Home Outreach Crossing the invisible divide – sharing food for thought in Dewsbury

Crossing the invisible divide – sharing food for thought in Dewsbury

When a small team from iERA entered the sleepy town of Dewsbury, they found it a bit eerie, lots of men in long robes and women with covered faces. What they found however, when they broke through the ice was a pleasant surprise.

Dewsbury is a town in the metropolitan borough of Kirklees, in West Yorkshire, England. It is to the west of Wakefield, east of Huddersfield and south of Leeds. According to the 2011 census the Dewsbury urban sub-area had a population of 62,945, 19,942 (34%) of which are Muslims, predominantly of an Indian or Pakistani origin. 1

Being the first place Muslims settled when they first moved to Dewsbury from the 1940’s onwards (to meet a labor shortage in the cotton mills)2 Savile Town is now the Asian hub of this sleepy town. Naturally, this is where we met up with the local community at the Islam Dewsbury Centre on Friday 31st October 2014 to get a better understanding of the people, their town and their experiences living and growing up in Yorkshire.

After the evening prayer, Mohummed Umar Sayed, a Dewsbury native and member of iERA gave a short reminder about his great grandfather who first settled in Dewsbury in the 40’s and the importance of interacting with the community in sharing the simple and beautiful message of Islam. Salahuddin Patel also delivered a moving reminder, as he shared his journey to Islam having been born and raised a hindu. The talk had a profound impact on the gathering with the key message being that only through practicing and sharing Islam can we find happiness, not only for ourselves, but for our wider community and society.

The following morning, Saturday 1st November 2014, our team were back at the Islam Dewsbury Centre to deliver an interactive workshop on how to present the message of Islam in a clear and compelling way. We also talked at length about how Muslims as a community should not isolate or shut themselves away from the society, but should in fact be agents for good through positive social activity, something which is central to Islamic teachings.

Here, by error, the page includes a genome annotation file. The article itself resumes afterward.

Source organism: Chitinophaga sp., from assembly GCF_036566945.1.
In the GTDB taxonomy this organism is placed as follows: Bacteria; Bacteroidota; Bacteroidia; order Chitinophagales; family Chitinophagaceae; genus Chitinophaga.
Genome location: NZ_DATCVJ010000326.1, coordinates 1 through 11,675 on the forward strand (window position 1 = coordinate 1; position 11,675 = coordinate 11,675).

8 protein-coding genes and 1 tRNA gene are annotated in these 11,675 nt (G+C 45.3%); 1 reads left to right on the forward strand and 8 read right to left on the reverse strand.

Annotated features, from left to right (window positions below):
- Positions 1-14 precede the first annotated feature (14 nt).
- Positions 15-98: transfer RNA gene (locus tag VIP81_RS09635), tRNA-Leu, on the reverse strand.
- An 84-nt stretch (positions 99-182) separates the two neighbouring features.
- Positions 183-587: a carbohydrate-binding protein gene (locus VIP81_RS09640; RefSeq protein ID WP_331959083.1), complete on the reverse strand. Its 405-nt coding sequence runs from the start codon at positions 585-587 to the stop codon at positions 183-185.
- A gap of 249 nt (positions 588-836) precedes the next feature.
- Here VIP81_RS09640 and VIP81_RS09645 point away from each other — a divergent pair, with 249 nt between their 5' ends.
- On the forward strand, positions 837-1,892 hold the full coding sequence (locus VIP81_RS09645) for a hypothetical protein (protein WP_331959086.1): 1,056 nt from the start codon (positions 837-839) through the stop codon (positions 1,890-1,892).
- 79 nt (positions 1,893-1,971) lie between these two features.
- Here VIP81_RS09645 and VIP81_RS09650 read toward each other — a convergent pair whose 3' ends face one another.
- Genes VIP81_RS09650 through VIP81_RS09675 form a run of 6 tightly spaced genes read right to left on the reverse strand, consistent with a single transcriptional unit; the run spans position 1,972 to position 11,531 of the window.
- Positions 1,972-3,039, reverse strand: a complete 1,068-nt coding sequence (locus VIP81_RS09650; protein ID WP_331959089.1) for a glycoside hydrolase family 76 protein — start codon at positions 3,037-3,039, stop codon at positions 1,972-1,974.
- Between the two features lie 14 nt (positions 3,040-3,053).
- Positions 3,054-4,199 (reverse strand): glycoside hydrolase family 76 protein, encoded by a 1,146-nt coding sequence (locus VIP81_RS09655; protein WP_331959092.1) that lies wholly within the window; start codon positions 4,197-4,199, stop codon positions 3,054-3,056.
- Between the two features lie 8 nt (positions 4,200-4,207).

In the afternoon, our team, along with a fired up and motivated group of locals from the morning workshop headed down to Dewsbury’s award winning town centre. There, they joined up with the existing team, also called Islam Dewsbury, who have been active in sharing the message of Islam in the town centre for the last three years.

The Islam Dewsbury dawah team have one of the largest and best organised dawah tables with a vast array of literature for the passerby to take away and read more about Islam. They are very well known, respected and have the full support of the local community. Whilst we were there, a local resident had donated over a hundred packs of biryani and bottles of water for the team to distribute free in the spirit of love and community.

Throughout the day, biryani and books in hand the team distributed all the food, over a hundred lunch boxes with many residents coming back for more!

More than that, at least three people embraced Islam with the team. One lady wanted a copy of the Qur’an after a brief chat with the team so that she can learn more about Islam as her partner was Muslim. After having a brief conversation with a member of the team, going through what Islam is, understanding that Allah is our creator, that He sent us guidance in the Qur’an and an example of that guidance to follow, the Prophet Muhammad upon whom be peace, she made that courageous decision, of her own fruition, to become a Muslim.

Overall the day was very blessed with the team staying out sharing the message of Islam till just before Maghrib (evening prayer).

Following on from this weekend activity, breaking the silent divide in the community, iERA are planning on following up with the local Muslim community to organise a local exhibition in the town centre about Islam and other events to help them continue their engagement with the wider society.